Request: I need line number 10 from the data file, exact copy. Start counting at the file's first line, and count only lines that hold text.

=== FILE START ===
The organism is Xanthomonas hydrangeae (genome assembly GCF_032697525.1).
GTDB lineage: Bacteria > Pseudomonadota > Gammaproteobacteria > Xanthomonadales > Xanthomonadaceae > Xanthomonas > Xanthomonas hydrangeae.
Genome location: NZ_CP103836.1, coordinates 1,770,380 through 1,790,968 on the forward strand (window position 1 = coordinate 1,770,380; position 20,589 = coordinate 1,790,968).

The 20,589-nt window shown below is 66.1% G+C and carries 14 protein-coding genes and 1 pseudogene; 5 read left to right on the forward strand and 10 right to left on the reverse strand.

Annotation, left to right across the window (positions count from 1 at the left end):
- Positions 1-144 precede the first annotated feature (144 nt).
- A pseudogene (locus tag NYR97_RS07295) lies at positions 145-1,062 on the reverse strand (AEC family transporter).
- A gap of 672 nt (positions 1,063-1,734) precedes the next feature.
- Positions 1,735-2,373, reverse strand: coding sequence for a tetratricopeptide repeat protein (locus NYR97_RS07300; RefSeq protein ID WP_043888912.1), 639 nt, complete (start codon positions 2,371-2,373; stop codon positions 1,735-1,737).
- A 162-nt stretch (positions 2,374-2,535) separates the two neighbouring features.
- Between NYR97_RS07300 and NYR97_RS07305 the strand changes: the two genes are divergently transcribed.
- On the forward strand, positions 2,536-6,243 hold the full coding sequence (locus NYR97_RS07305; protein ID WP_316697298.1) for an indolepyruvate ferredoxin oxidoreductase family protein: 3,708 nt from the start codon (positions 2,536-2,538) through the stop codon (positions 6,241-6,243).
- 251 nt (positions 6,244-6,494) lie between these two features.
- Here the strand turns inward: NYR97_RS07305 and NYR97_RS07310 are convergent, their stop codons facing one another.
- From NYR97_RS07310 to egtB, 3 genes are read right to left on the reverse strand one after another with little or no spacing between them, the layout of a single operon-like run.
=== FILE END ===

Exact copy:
- A 162-nt stretch (positions 2,374-2,535) separates the two neighbouring features.